Simple & Healthful Meal Planner - Plate Method
- 3 Minutes Read
- Dec 3, 2014
If you want a simple meal planner, there is nothing quite as simple as the original Plate Method. This meal planner controls both total carbohydrates at meals as well as calories.
If you want a simple meal planner, there is nothing quite as simple as the original Plate Method. This meal planner controls both total carbohydrates at meals as well as calories. This is accomplished by making non-starchy veggies the star of the show and having starches and fats take a back seat. Protein foods come to the rescue to help one feel satisfied with reduced carb content. Dessert gets a make over- fresh fruit is featured vs. cakes, cookies or candies.
Plate size: 9 inches. Larger plates mean larger servings, more carbs, and more calories. Use a ruler or tape measurer to measure the diameter of your plate (the widest spread).
You can mix two or more types (e.g. salad and asparagus) or just go double on one type. There are many non-starchy veggies to choose from:
Choose whole foods, minimally processed, and keep the skins on if possible.
Starchy Veggies: potatoes, peas, corn, dried beans (e.g. kidney, black, pinto, chickpeas, etc.) and dried peas (e.g. lentils, split peas),
Whole grains: examples include brown rice, whole wheat pasta, quinoa, whole grain bread, buckwheat.
Want gluten-free whole grain ideas? Check out the list from the Whole Grains Council: http://wholegrainscouncil.org/whole-grains-101/gluten-free-whole-grains
Protein helps you fill up - meat, fish, seafood, poultry, and wild game. Get the most bang for your calories by choosing lean cuts (trim visible fat), avoid deep-fat fried food, and remove skin from poultry. A quarter of a plate will contain about 3 oz cooked foods, supplying about 21 grams of protein.
Cheese, nuts, and seeds are also good sources of protein, but they are much higher in calories for the same amount of protein grams. For instance, 3 oz of cheddar cheese has about 340 kcal for 21 grams of protein whereas 3 oz of lean pork tenderloin has only 120 kcal for the same amount of protein. 3 oz of peanuts will run you about 560 kcal to obtain 21 grams protein. Read this article about leaner protein choices at MyNetDiary: http://www.mynetdiary.com/protein-foods-in-diet.html
Egg and egg whites are also protein foods. Egg yolk contains cholesterol so if your doctor has recommended limiting the number of egg yolks to consume (usually 1 a day is okay), then go up in egg whites (almost all protein and no cholesterol).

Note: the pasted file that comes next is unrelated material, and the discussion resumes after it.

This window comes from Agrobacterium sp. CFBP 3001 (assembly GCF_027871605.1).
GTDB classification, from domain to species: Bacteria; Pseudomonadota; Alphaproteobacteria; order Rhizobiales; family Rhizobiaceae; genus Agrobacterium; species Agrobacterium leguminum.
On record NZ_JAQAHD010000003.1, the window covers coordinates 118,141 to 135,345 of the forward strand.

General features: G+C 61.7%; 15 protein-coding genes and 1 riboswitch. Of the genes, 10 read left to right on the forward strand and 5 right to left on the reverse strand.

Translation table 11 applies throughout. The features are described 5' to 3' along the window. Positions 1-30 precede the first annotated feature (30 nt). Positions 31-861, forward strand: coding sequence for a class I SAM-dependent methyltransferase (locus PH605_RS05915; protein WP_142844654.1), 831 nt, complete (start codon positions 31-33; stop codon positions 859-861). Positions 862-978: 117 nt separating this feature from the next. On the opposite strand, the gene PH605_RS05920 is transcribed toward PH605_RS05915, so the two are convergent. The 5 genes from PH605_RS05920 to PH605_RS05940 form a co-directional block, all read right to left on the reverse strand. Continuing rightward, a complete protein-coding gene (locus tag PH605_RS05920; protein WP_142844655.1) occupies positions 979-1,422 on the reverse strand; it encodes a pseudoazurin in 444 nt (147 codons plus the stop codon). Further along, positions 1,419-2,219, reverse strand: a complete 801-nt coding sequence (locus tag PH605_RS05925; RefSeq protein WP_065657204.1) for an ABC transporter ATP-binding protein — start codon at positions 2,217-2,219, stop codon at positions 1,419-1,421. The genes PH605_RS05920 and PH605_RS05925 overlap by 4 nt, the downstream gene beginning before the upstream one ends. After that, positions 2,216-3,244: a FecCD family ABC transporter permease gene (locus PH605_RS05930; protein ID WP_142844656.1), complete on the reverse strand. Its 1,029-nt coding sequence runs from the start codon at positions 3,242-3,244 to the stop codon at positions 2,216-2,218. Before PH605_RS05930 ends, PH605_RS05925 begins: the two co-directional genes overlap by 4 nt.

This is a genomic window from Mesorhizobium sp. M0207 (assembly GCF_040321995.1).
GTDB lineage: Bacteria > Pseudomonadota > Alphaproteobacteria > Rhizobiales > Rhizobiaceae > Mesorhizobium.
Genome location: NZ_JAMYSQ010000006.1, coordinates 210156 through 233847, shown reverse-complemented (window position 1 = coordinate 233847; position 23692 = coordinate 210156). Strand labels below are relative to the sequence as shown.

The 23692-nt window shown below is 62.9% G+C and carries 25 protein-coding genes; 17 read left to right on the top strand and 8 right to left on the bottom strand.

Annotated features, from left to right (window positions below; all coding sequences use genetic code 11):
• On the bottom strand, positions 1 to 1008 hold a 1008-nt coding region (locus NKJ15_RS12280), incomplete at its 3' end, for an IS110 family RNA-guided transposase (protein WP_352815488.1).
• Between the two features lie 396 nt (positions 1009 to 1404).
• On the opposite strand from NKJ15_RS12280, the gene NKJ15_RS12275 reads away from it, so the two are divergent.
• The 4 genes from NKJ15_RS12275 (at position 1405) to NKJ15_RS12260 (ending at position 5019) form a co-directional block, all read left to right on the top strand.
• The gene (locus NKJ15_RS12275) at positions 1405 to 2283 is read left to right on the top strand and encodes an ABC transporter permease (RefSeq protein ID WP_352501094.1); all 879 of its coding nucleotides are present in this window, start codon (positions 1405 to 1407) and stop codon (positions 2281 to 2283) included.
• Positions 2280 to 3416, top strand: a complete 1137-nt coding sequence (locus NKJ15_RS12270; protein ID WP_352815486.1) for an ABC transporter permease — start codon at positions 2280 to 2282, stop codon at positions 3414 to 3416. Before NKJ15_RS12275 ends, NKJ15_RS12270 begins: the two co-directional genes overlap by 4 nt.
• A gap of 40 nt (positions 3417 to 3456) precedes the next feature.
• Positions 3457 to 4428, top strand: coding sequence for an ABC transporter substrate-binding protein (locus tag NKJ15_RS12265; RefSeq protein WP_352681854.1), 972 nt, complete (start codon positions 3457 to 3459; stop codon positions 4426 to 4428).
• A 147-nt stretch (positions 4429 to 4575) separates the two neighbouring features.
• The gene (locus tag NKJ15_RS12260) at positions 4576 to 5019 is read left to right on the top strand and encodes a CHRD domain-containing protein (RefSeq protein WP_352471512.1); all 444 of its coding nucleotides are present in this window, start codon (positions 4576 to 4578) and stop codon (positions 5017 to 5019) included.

Tofu is also a good source of protein - 6 oz provides about 150 kcal and 15 grams protein. Veggie burgers are an easy way to get more soybean protein with fewer calories. And if you can tolerate gluten, Seitan is high in protein but low in calories (it is wheat gluten with most of the carb fraction removed).
The idea is to get a healthful carb that is also high in protein. If you choose unsweetened almond or rice beverage, that is just fine but just be aware that it is lower in protein than milk, yogurt, or soy beverage.
1 cup low fat or skim milk, unsweetened or light soy beverage, light or nonfat yogurt, or dairy substitute beverage.
1 cup milk or 1 small container of nonfat Greek or light yogurt is 1 carb choice.
If you prefer water with your meals, you can move this to a snack instead.
Pick fresh fruit or plain frozen fruit to maximize portion size while keeping calories low.
1 small piece fresh fruit or 1/2 large piece (e.g. banana or grapefruit)
1/2 cup grapes or cut up mixed fruit
1 cup berries, cherries, or melon
1/2 cup drained canned fruit (in its own juice, not syrup).
Dried fruit - the equivalent serving is only 2 tablespoons
Fruit juice - the equivalent serving is only 4 fl oz (1/2 cup or 120 ml)
1 serving of fruit is 1 carb choice.
Carbs are limited to 3 carb choices per meal (45 grams total carbs per meal). If you focus on whole foods that are minimally processed, then fiber intake is generous - that is good for overall health but also helps you fill up. To learn more about carb choices and diabetes meal planning, please read this article at MyNetDiary: http://www.mynetdiary.com/food-diary-for-diabetes.html
The Plate Method provides an average of 1500 kcal per day if you follow the basic guidelines. Choosing high fat starches (e.g. croissants), higher fat cuts of meats, and adding fats (other than what is used to cook the food) and sugars will also add extra calories.
This meal planner works well when you really follow the guidelines. If you don't eat veggies, then you will be hungry.
If you prefer to eat smaller meals, you can easily move part of the meal to a snack, about 2 hours after the meal. This works well for both weight control and for Type 2 diabetes - you are just eating the same amount but spread out.
Kaiser's Plate Method: http://mydoctor.kaiserpermanente.org/ncal/Images/plate_method_tcm28-442159.pdf
Harvard's Healthy Eating Plate http://www.hsph.harvard.edu/news/press-releases/healthy-eating-plate/
American Diabetes Association Healthy Plate http://www.diabetes.org/food-and-fitness/food/planning-meals/create-your-plate/
And if you want more info about how to use the classic Plate Method, see this link: http://platemethod.com/downloads.html and this link for Plate Method placemats you can purchase: Idaho Plate Method Handouts: http://platemethod.com/products.html#placemats
Enjoy the Plate Method! I think you will find that limiting excess starches and fats in your meals will be an easy way to both control blood glucose and calories.Diabetes->Carbs & Carb Counting Meal Planning & Diets->Dinner Meal Planning & Diets->Plate Method